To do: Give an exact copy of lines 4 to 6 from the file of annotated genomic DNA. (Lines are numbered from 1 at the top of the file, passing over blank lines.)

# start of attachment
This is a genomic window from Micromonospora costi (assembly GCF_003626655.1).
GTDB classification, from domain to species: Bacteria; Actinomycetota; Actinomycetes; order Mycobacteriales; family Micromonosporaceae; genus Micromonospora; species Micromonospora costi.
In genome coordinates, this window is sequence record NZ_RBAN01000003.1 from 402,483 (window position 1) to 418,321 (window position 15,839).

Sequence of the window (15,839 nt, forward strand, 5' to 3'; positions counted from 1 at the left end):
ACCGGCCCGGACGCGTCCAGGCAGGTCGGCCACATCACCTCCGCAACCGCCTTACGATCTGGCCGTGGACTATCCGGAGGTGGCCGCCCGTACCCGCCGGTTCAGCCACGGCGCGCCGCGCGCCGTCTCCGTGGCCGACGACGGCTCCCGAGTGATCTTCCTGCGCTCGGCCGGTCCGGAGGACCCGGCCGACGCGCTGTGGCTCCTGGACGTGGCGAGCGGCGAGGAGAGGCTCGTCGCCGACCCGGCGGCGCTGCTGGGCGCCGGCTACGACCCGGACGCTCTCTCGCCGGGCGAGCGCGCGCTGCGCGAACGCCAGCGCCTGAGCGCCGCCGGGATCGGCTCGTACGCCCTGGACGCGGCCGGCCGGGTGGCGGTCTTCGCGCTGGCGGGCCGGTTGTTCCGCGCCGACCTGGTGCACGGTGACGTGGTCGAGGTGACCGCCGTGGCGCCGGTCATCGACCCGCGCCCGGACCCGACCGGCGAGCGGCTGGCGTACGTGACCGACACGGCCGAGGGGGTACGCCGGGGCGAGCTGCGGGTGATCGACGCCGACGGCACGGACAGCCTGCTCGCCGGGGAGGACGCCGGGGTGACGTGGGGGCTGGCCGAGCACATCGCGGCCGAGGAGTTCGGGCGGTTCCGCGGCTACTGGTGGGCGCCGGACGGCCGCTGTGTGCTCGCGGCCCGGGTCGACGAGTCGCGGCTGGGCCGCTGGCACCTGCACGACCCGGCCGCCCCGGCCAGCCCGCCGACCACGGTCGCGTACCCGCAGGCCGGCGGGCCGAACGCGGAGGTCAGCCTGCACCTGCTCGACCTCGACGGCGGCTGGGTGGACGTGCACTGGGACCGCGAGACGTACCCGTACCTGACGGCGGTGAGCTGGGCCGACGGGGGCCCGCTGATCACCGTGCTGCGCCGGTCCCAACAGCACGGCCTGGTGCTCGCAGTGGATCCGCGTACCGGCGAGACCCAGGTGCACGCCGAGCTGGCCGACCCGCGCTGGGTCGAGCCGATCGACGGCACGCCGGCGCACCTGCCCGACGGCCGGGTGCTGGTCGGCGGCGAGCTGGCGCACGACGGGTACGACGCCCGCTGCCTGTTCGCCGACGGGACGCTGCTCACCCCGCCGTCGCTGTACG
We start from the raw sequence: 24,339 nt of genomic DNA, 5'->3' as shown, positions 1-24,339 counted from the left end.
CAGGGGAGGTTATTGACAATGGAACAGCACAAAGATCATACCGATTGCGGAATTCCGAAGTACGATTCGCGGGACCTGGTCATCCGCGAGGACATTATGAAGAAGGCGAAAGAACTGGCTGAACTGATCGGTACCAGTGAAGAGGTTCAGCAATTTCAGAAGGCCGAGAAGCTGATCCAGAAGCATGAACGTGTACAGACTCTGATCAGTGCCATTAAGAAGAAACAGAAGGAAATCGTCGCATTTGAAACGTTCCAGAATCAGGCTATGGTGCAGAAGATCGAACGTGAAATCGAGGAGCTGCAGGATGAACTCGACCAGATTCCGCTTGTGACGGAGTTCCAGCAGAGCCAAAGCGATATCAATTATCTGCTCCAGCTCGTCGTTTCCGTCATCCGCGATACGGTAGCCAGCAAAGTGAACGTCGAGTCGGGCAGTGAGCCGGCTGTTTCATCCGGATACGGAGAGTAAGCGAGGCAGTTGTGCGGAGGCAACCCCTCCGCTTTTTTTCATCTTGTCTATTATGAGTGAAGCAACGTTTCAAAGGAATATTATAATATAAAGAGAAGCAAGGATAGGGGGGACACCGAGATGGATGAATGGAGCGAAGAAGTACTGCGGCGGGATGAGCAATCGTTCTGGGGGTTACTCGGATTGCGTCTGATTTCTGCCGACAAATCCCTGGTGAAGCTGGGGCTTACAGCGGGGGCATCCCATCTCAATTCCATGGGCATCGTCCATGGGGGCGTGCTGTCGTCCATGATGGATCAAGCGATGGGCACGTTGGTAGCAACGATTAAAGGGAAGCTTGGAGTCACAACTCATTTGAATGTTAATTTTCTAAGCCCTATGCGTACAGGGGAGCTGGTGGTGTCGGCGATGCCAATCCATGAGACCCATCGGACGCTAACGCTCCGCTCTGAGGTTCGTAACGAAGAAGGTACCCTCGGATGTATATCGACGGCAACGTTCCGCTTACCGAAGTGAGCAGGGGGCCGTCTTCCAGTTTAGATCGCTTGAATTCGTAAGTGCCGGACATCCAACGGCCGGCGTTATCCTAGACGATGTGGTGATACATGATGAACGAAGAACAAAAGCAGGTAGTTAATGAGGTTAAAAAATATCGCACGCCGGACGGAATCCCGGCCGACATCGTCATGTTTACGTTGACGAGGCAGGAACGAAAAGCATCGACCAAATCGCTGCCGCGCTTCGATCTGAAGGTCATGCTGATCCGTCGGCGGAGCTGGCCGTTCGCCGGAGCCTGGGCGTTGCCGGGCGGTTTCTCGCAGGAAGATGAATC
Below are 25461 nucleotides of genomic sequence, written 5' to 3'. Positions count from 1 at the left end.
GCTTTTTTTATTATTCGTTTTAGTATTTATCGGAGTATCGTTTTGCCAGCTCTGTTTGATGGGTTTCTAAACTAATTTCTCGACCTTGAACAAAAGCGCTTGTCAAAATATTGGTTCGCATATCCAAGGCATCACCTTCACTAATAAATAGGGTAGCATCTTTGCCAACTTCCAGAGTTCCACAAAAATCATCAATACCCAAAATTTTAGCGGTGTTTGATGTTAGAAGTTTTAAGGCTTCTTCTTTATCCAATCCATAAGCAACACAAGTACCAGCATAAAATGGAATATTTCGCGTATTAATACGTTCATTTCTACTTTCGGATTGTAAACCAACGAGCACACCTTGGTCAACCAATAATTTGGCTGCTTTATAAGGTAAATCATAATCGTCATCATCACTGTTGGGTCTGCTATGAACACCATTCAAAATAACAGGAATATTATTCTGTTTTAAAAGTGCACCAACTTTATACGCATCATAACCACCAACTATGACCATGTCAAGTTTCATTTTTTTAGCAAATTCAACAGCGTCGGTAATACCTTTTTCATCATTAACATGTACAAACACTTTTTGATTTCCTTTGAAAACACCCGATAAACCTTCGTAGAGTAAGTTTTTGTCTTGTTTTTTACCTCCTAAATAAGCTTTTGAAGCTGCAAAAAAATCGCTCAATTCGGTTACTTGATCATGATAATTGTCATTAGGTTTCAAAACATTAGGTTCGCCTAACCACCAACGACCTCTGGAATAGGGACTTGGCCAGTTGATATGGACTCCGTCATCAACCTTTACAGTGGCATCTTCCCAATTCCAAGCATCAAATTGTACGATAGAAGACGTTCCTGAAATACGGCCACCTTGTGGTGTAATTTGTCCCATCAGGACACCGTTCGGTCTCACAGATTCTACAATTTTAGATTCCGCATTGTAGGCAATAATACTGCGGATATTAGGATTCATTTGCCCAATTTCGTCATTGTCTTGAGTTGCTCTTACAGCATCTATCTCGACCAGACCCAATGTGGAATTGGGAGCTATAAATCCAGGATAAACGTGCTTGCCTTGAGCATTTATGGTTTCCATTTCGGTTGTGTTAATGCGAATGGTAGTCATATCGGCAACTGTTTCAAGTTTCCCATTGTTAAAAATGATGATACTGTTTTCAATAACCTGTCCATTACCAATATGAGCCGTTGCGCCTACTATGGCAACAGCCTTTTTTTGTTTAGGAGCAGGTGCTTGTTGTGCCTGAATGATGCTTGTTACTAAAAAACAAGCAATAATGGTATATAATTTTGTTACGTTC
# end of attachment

Sequence of the window (15,839 nt, forward strand, 5' to 3'; positions counted from 1 at the left end):
ACCGGCCCGGACGCGTCCAGGCAGGTCGGCCACATCACCTCCGCAACCGCCTTACGATCTGGCCGTGGACTATCCGGAGGTGGCCGCCCGTACCCGCCGGTTCAGCCACGGCGCGCCGCGCGCCGTCTCCGTGGCCGACGACGGCTCCCGAGTGATCTTCCTGCGCTCGGCCGGTCCGGAGGACCCGGCCGACGCGCTGTGGCTCCTGGACGTGGCGAGCGGCGAGGAGAGGCTCGTCGCCGACCCGGCGGCGCTGCTGGGCGCCGGCTACGACCCGGACGCTCTCTCGCCGGGCGAGCGCGCGCTGCGCGAACGCCAGCGCCTGAGCGCCGCCGGGATCGGCTCGTACGCCCTGGACGCGGCCGGCCGGGTGGCGGTCTTCGCGCTGGCGGGCCGGTTGTTCCGCGCCGACCTGGTGCACGGTGACGTGGTCGAGGTGACCGCCGTGGCGCCGGTCATCGACCCGCGCCCGGACCCGACCGGCGAGCGGCTGGCGTACGTGACCGACACGGCCGAGGGGGTACGCCGGGGCGAGCTGCGGGTGATCGACGCCGACGGCACGGACAGCCTGCTCGCCGGGGAGGACGCCGGGGTGACGTGGGGGCTGGCCGAGCACATCGCGGCCGAGGAGTTCGGGCGGTTCCGCGGCTACTGGTGGGCGCCGGACGGCCGCTGTGTGCTCGCGGCCCGGGTCGACGAGTCGCGGCTGGGCCGCTGGCACCTGCACGACCCGGCCGCCCCGGCCAGCCCGCCGACCACGGTCGCGTACCCGCAGGCCGGCGGGCCGAACGCGGAGGTCAGCCTGCACCTGCTCGACCTCGACGGCGGCTGGGTGGACGTGCACTGGGACCGCGAGACGTACCCGTACCTGACGGCGGTGAGCTGGGCCGACGGGGGCCCGCTGATCACCGTGCTGCGCCGGTCCCAACAGCACGGCCTGGTGCTCGCAGTGGATCCGCGTACCGGCGAGACCCAGGTGCACGCCGAGCTGGCCGACCCGCGCTGGGTCGAGCCGATCGACGGCACGCCGGCGCACCTGCCCGACGGCCGGGTGCTGGTCGGCGGCGAGCTGGCGCACGACGGGTACGACGCCCGCTGCCTGTTCGCCGACGGGACGCTGCTCACCCCGCCGTCGCTGTACG
We start from the raw sequence: 24,339 nt of genomic DNA, 5'->3' as shown, positions 1-24,339 counted from the left end.